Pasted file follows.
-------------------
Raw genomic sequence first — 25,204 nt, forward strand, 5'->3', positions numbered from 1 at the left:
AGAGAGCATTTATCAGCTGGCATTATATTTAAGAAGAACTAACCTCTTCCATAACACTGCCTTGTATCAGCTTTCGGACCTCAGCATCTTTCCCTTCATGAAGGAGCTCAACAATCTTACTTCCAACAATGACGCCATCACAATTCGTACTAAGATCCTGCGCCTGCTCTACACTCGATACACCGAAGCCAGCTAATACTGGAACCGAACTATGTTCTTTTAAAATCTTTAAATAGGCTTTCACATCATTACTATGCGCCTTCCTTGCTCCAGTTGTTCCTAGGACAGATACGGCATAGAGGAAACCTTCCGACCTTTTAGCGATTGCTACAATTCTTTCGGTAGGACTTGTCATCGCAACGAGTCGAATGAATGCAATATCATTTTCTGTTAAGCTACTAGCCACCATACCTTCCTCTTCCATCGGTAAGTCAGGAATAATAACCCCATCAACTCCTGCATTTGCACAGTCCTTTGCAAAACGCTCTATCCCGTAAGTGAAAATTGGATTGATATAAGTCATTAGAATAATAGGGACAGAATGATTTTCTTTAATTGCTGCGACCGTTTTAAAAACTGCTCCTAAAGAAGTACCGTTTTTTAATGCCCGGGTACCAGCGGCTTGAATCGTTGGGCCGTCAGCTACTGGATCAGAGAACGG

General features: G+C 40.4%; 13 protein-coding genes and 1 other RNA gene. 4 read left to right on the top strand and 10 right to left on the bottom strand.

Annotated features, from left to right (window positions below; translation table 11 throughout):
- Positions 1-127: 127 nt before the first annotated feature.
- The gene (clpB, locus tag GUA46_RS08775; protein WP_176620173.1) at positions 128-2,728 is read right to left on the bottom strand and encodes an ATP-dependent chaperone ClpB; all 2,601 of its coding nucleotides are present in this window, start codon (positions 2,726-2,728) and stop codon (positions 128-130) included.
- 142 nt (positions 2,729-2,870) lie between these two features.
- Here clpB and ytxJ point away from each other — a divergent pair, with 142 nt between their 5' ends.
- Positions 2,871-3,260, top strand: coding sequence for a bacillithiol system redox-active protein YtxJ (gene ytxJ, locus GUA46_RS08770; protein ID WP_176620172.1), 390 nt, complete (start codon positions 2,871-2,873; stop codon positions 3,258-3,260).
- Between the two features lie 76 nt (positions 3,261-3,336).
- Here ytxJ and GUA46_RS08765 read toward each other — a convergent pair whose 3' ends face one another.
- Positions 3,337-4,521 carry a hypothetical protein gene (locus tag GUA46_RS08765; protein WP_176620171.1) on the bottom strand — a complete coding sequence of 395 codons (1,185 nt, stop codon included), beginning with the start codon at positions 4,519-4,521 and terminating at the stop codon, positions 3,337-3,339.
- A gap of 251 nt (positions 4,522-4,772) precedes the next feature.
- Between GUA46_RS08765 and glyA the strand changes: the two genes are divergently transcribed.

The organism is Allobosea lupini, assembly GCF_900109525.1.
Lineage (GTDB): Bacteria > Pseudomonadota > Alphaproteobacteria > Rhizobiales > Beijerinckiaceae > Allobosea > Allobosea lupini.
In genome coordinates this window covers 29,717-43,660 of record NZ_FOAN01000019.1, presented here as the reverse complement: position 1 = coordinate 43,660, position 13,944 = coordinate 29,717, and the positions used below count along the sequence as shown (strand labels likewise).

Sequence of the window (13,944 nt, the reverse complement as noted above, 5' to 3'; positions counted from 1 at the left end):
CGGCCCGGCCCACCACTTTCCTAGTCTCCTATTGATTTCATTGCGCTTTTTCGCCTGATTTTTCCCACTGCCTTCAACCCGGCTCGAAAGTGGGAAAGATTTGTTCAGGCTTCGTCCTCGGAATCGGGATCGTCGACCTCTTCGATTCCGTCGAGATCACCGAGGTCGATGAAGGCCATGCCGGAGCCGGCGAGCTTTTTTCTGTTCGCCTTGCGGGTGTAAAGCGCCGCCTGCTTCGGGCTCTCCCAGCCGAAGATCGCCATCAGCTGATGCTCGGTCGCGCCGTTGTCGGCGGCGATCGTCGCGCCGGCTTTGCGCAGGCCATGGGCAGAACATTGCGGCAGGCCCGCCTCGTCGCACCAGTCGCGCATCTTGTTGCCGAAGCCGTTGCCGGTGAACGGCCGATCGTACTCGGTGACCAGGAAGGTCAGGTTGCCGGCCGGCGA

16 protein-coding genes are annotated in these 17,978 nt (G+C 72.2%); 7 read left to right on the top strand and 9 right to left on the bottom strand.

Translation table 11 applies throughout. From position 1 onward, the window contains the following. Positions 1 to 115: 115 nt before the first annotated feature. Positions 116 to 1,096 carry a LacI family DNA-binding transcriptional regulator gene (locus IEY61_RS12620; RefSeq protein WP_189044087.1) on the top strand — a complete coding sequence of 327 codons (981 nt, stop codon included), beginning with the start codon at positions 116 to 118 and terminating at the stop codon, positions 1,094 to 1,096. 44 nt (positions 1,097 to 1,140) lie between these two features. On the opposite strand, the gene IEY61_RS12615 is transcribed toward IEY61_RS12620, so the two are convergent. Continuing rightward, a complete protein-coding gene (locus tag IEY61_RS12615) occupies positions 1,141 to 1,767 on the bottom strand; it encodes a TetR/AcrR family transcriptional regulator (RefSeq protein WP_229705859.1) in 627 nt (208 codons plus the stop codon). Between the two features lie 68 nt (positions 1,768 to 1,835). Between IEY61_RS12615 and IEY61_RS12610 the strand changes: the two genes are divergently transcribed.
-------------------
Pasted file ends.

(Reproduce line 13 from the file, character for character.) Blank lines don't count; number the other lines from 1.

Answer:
- A gap of 251 nt (positions 4,522-4,772) precedes the next feature.